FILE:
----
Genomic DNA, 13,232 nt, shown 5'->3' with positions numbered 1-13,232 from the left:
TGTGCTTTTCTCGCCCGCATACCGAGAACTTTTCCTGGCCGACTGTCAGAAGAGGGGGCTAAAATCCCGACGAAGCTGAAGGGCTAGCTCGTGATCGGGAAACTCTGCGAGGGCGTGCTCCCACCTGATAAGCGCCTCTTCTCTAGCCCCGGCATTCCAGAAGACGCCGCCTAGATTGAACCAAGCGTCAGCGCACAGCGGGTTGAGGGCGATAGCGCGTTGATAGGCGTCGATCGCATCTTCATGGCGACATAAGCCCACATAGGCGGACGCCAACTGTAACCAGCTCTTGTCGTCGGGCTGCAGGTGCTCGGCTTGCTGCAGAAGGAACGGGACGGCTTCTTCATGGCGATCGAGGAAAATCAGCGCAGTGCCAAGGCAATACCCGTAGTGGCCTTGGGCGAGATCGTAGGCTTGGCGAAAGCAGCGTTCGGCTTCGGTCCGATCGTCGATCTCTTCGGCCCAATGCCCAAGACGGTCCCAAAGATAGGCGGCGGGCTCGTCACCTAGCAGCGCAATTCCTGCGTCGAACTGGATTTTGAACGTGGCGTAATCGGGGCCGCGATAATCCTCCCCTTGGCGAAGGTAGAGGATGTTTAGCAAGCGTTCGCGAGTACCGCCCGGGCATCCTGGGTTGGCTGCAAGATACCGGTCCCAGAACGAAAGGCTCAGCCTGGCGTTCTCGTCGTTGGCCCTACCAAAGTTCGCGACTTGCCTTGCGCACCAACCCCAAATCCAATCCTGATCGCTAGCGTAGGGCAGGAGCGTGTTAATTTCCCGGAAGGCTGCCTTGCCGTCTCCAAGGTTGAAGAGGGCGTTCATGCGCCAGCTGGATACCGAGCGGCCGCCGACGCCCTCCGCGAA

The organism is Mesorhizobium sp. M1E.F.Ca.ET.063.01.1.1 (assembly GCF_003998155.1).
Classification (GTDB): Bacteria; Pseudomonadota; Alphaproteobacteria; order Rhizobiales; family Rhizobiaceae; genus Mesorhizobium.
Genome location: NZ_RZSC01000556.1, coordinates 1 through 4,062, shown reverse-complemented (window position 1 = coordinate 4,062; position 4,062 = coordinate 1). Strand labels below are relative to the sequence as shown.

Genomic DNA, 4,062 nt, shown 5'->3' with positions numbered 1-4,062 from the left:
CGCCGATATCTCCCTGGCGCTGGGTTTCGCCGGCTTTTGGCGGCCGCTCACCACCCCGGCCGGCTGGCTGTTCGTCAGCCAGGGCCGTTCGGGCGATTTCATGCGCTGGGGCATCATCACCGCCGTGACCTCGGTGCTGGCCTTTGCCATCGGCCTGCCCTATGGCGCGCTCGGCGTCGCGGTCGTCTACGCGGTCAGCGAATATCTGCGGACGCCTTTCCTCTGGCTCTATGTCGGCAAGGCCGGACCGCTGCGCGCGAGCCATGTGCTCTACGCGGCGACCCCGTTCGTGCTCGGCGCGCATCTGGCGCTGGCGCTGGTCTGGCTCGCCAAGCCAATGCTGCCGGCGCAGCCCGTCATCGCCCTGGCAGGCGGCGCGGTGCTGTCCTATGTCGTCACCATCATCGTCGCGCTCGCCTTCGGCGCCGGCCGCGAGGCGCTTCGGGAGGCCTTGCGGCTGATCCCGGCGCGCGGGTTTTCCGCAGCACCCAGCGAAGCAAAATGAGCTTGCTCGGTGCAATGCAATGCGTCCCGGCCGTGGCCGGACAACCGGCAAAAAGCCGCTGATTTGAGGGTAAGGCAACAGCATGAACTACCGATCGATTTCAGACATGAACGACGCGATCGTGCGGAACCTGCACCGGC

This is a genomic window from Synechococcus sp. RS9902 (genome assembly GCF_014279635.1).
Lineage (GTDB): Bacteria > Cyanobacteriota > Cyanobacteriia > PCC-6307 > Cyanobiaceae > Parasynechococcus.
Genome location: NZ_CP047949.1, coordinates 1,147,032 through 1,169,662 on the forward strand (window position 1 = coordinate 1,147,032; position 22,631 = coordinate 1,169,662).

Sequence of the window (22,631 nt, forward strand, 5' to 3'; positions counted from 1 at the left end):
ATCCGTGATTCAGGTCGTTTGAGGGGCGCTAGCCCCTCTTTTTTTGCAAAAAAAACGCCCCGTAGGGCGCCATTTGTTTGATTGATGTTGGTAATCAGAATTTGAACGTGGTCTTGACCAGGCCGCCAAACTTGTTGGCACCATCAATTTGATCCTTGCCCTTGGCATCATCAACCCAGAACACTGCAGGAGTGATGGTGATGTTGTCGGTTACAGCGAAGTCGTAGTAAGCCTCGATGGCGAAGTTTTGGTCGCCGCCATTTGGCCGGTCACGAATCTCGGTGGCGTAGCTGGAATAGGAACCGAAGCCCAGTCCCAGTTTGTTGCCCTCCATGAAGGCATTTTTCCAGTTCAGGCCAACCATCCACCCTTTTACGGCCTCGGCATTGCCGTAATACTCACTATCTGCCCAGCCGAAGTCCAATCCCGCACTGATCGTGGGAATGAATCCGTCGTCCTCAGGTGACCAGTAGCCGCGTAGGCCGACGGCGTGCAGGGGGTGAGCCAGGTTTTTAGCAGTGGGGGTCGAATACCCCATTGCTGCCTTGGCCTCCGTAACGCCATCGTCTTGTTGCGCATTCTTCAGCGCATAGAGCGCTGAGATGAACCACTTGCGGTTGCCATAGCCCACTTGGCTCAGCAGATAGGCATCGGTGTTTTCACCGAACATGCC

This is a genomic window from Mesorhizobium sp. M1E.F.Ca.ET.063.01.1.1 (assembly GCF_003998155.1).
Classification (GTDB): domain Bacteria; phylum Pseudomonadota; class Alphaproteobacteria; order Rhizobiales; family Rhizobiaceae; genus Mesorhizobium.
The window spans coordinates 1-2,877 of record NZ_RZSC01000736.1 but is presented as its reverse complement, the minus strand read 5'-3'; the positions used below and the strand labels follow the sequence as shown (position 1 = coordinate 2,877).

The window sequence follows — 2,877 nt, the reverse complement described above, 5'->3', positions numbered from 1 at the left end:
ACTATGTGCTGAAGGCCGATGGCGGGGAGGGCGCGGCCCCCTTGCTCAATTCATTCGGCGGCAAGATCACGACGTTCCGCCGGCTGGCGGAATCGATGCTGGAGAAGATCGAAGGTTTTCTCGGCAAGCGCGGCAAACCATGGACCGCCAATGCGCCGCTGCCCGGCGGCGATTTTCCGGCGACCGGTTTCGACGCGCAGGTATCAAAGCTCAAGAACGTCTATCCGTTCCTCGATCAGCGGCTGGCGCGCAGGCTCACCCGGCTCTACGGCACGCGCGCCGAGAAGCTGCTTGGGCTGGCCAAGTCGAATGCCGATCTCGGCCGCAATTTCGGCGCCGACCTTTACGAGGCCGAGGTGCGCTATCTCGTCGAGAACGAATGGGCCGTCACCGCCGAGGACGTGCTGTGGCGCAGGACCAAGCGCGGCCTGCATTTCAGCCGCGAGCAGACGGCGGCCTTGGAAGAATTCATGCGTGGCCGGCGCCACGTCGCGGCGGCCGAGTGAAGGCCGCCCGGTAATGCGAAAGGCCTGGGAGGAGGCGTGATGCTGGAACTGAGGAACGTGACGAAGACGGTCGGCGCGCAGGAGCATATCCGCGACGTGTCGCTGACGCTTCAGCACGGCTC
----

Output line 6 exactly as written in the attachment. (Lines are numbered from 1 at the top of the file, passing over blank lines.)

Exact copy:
Genomic DNA, 4,062 nt, shown 5'->3' with positions numbered 1-4,062 from the left: